Singing is both an emotional and physical activity.  The truth is, anyone can sing.  You can be a fantastic singer however in saying that, reaching an emotional level when singing or performing will take you to the next level.  You must always think about how you can relate to your audience and most importantly, allow yourself to connect with the songs personally.  Connecting emotionally is what takes you from being a singer, to a great performer. When we look into developing our emotions we need to focus on the three following things.

private singing lessons with Thomas Vox
Thomas Vox expresses himself by singing LIVE and playing guitar.

Firstly, it starts with the larynx and the vocal chords. This technique is a placement of the vocal chords which will add distortion and texture to your voice, allowing you to convey different tones, emotions and feelings when you are singing during a song.  We understand that all students have their own unique voice so during singing lessons, our singing teachers as they are vocal coaching will customise and tailor different scales and show various placements for the students to achieve a “cry” or “sobbing” sound.  We also customise so students are comfortable singing within their vocal range.  It really sounds as though you are crying or sobbing as you are singing certain notes or parts of the song. Another vocal technique is to bend, distort or finish off certain notes with your voice.  If you listen to “She’s out of my life by Michael Jackson”, you’ll notice how he seems to convey so much emotions and one of the reasons is because he is adding cries or sobbing during the song.

Ryan Vox is a singing teacher in Melbourne
Ryan conveying his character through a Theatre production.

Secondly, you must relate and emotionally connect with your song. Read the words and relate the lyrics to a situation in your life.  Music is usually written from a place of emotion so if you can connect with it, you will be able to paint the emotional picture and express these emotions with your audience.  Everyone relates to a song in their own way, for most people songs remind them of a relationship, an important event or significant time in their lives.  You must always pick and sing songs you can relate to, especially if you want to reach your audience and touch their hearts and minds. Always remember to connect with your audience through conveying and delivering your emotions.

Finally, always enjoy what you are singing. If you are dedicated, committed and passionate in your craft, it will show through your singing and performance. Your facial expressions, hand or body gestures during a performance will happen naturally if you believe in what you are doing and this certainly helps with your stage presentation. Don’t ever pretend or force yourself to do anything in your performance that doesn't feel natural, it will be apparent to your audience. As we all tend to say “Keep it real”, be true to yourself and audience and always remember to have FUN!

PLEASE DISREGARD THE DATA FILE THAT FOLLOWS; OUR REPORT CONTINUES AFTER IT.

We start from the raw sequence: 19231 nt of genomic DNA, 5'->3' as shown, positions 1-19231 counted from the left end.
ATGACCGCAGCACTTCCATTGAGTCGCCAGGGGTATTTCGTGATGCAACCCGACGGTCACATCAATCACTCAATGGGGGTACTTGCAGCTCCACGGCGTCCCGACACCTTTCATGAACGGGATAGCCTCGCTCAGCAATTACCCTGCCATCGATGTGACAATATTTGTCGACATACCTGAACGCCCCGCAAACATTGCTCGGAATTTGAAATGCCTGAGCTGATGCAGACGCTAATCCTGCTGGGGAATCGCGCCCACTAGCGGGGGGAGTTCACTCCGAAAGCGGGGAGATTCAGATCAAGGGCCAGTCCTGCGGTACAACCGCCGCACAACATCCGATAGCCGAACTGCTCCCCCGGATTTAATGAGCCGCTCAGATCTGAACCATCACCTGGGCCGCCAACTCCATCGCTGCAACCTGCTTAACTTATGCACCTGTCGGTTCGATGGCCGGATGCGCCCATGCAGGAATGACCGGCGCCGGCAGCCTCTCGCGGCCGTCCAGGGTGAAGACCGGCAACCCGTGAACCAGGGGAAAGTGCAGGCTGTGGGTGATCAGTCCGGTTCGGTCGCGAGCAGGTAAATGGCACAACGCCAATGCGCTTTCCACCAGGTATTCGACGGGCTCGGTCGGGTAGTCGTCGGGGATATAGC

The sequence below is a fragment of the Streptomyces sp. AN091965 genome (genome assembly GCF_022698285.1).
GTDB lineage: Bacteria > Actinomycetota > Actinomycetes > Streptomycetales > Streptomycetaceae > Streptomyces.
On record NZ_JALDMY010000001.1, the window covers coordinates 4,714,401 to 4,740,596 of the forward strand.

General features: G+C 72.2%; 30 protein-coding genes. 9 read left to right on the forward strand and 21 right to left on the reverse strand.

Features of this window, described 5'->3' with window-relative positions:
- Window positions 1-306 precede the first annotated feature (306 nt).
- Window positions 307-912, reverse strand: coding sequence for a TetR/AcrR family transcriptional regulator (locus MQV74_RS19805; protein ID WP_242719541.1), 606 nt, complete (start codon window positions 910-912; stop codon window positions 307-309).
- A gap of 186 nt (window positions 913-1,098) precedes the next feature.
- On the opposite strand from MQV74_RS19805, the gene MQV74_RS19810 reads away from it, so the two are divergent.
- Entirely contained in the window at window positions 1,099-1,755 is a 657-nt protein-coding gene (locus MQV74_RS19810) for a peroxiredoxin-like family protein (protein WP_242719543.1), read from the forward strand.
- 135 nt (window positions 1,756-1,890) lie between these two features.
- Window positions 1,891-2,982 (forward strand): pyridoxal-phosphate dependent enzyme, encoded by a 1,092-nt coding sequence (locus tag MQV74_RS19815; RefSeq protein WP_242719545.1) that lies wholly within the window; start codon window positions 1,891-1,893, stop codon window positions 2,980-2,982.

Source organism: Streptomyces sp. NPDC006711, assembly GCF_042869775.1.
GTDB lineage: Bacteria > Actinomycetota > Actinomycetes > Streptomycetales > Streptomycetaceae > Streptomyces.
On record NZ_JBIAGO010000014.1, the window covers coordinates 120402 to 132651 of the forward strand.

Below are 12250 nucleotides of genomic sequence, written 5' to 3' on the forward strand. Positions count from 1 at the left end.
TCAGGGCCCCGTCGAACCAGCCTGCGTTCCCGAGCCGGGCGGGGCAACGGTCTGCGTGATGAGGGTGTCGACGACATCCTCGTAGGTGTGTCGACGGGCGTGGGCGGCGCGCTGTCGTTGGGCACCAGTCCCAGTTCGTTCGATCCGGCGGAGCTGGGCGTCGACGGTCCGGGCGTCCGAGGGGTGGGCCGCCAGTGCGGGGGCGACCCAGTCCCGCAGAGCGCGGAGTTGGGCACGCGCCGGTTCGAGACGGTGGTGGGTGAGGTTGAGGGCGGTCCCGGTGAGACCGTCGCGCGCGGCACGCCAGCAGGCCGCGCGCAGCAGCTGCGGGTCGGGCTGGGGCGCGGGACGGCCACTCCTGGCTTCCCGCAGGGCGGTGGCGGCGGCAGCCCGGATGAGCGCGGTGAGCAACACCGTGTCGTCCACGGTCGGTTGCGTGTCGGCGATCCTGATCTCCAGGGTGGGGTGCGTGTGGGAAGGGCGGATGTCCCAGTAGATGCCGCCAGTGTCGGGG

Private singing lessons, group singing lessons and vocal coach in Melbourne, Rebecca Vox.
Singing teacher, vocal coach and former lead singer of We Rob Banks, Rebecca Vox is using hand gestures to convey her emotions during a LIVE performance.

Peter having a vocal coaching session

What's vocal coaching?

What is vocal coaching? Please explain

Quite often we get people asking us what is vocal coaching and can you differentiate the difference between a singing teacher and a vocal coach? So I thought about it and today I am going to answer this question according to my knowledge.

Basically, vocal coaching is where your singing teacher guides, develops, provides you with direct instruction and tips on how to perform and sing better with various techniques and singing exercises to help you achieve a type of vocal sound or goal. This process is where they develop your voice and show you how to sing better either during a normal routine class or on a song you wish to perform and sing in front of an audience or studio.

Singing teachers can have one-on-one vocal coaching sessions during private singing lessons, group classes or coach you at rehearsals on stage or recording session.  Vocal coaches are used in all modern contemporary genres of singing, as well as classical music.